This archived news story is available only for your personal, non-commercial use. Information in the story may be outdated or superseded by additional information. Reading or replaying the story in its archived form does not constitute a republication of the story.SALT LAKE CITY — While politicians deliberate the fate of the future on Utah’s Capitol Hill, hundreds of bills and proposals pass through committee after committee.
Here are five tech-centric bills in the House and Senate that could affect Utahns:
HB371: Make way for self-driving cars in Utah
A House bill wants to explicitly allow drivers to take their autonomous vehicles for a spin on Utah roads.
Though self-driving cars are not prohibited locally, the bill, sponsored by Rep. Robert Spendlove, R-Sandy, would unequivocally allow their use, as well as provide protocol in case of an accident. The bill also requires an autonomous vehicle to be properly titled, registered and insured — though what that would entail is still undefined.
How insurance might change in a world of autonomous vehicles is still unclear, but Spendlove hopes the bill is a step forward in the right direction and will help prepare Utah for changes that are already happening in the automotive world.
The bill passed out of committee on a unanimous vote and will head to the full House for its consideration.
HB59: No-fly zones for drones around Utah prisons
A House bill seeks to establish no-fly zones near Utah prisons.
Some U.S. and international prisons have experienced security breaches when drone operators deliver things like drugs or cellphones to inmates. Similar security breaches have not yet been reported in Utah, but supporters hope the bill could pre-emptively address the issue.
The bill, sponsored by Rep. Dixon Pitcher, R-Ogden, would prohibit drones from carrying any item to or dropping any item inside the property of a correctional facility, as well as flying in a way that would interfere with its operations or security.
Those working for the mosquito abatement district or in some other official capacity would not violate the no-fly zone.
The bill was unanimously approved by the Senate Judiciary, Law Enforcement and Criminal Justice Committee. It will proceed to the full Senate for the body’s consideration.
SB104: $2.5 million incentive program to keep tech students in Utah
A Utah Senate bill could offer debt relief to local college grads who work in a STEM field in-state.
Program participants would have 25 percent of any remaining tuition costs and fees erased each year they work for a Utah employer. Supporters of the initiative hope the program would incentivize students to pursue educational and career opportunities in five still-undecided tech categories — then keep their talents in Utah.
While the Utah tech community is growing quickly, local companies are finding it difficult to retain and attract enough talent to fill the jobs they have available.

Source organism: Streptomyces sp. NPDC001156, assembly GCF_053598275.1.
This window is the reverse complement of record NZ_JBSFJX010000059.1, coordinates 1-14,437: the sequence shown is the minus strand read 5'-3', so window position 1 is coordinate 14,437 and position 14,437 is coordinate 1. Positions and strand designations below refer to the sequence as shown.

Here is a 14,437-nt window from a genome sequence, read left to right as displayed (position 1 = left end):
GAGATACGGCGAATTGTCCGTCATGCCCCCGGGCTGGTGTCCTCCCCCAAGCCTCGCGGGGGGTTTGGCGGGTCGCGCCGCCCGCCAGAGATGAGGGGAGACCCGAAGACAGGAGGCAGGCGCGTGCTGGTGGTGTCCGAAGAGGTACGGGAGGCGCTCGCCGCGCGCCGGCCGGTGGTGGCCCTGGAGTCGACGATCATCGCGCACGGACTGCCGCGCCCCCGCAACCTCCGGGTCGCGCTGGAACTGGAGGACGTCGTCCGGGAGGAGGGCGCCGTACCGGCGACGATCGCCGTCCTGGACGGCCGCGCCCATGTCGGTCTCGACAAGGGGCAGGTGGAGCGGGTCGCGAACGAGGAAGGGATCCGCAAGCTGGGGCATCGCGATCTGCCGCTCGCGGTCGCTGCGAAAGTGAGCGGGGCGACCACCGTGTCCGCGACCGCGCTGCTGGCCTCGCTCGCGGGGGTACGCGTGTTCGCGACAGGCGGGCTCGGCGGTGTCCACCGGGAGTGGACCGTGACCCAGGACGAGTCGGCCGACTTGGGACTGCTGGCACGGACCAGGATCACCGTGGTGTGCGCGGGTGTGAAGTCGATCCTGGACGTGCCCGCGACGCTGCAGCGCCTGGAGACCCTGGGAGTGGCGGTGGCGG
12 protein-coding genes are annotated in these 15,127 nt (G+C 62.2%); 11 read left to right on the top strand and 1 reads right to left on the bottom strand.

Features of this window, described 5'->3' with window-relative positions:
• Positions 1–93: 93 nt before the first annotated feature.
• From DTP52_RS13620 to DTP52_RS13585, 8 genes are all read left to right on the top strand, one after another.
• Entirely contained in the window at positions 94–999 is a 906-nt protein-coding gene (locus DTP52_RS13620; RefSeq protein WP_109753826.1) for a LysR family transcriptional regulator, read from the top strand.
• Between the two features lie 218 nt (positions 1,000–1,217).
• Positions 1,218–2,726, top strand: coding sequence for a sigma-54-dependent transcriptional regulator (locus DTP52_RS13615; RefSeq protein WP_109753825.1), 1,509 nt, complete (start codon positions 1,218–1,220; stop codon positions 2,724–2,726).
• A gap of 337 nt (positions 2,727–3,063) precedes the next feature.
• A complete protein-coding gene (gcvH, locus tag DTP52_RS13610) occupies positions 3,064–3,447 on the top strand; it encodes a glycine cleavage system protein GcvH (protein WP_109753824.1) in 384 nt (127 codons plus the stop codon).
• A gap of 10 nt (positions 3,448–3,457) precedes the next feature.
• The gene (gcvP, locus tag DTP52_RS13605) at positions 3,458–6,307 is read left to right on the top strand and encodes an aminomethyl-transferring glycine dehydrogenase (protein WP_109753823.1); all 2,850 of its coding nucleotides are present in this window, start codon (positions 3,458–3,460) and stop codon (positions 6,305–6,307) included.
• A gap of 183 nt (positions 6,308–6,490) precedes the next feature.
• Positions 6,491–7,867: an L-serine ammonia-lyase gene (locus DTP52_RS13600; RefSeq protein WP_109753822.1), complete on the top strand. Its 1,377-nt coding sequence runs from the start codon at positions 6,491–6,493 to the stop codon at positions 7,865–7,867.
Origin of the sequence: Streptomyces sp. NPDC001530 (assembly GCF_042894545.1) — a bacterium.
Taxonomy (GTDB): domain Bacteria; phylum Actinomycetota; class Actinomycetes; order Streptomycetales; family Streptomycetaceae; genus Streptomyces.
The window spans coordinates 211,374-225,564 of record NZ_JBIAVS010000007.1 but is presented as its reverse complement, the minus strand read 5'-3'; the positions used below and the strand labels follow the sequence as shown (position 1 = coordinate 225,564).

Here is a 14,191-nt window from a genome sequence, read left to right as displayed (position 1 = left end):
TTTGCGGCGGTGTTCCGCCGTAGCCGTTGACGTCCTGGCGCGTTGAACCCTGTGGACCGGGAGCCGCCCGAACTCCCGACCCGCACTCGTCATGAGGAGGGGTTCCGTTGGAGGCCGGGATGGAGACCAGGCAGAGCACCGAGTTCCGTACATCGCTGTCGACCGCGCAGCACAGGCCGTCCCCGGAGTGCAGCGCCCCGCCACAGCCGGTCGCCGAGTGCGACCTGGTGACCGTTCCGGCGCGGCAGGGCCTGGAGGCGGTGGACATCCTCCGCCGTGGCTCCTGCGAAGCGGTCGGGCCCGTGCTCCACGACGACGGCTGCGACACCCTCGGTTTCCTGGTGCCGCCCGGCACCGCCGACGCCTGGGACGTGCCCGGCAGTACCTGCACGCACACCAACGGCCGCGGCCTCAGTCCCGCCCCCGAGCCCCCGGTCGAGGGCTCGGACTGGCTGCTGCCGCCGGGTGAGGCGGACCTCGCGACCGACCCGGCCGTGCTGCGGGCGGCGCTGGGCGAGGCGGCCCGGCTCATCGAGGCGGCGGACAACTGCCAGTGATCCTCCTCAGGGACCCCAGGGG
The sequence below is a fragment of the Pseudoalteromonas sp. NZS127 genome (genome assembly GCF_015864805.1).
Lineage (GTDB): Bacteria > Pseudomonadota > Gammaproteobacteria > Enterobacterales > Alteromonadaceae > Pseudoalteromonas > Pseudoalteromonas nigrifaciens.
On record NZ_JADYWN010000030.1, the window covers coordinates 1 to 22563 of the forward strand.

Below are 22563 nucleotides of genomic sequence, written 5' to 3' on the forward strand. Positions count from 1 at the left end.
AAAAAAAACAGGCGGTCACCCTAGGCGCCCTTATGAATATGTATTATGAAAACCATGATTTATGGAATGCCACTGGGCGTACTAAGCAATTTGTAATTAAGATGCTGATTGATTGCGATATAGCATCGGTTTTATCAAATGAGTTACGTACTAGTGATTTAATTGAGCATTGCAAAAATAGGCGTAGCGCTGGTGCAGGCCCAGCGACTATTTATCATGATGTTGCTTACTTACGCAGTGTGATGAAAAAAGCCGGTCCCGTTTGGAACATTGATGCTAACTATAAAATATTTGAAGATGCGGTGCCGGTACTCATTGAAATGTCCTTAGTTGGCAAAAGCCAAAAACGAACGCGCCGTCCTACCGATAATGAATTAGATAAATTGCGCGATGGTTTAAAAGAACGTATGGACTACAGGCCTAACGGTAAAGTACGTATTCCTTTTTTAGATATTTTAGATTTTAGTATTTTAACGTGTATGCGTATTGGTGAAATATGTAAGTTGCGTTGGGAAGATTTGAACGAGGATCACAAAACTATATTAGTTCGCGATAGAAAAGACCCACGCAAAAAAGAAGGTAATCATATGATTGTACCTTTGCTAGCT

“The number of new jobs that need to be filled are outpacing the number of new people universities are producing with those skills,” said Aaron Skonnard, CEO of local tech company Pluralsight.
The bill’s sponsor, Sen. Ann Millner, R-Ogden, hopes the incentive program would at least help retain local talent.
The bill would appropriate $2.5 million for the program. The House Rules Committee supported the bill Feb. 12 and moved it to the full House for its consideration.
SB146: Up to $1 million in funding for Silicon Slopes Tech Summit
The Silicon Slopes Tech Summit drew 5,000 for its inaugural conference in 2017, then nearly tripled in size the following year as 14,000 attendees swarmed the Salt Palace Convention Center for two days of keynotes and workshops with local and global tech leaders.
The conference has since set an ambitious goal to attract 40,000-50,000 attendees in the next three to five years.
A Senate bill, sponsored by Sen. Jake Anderegg, R-Lehi, wants to help the conference reach its goal by making available up to $1 million in ongoing funding.
Supporters of the bill hope the Silicon Slopes Tech Summit can help fill a hole left by Outdoor Retailer, which brought a lot of visitors and revenue during its biannual shows.
The bill would modify provisions that apply to disbursements from Utah’s Industrial Assistance Fund, but the money may also be allocated and managed by the Governor’s Office of Economic Development.
SB56: Autonomous truck platooning on local roads
A Senate bill wants to allow trucks to be connected by a new self-driving technology that links multiple vehicles in a “platoon,” allowing them to speed up, slow down and brake automatically and in-sync.
The bill, sponsored by Sen. Wayne Harper, R-Taylorsville, would change the “two-second rule" for safe following distance, which requires there be a minimum distance “so that at least two seconds elapse before reaching location of the vehicle directly in front.”
Harper wants to add an exemption to the "two-second rule" for trucks linked in a platoon so that the vehicles can follow closely behind one another. Exemptions for funeral processions and traffic traveling under 35 mph already exist.
A Senate committee passed the proposal through at the end of January.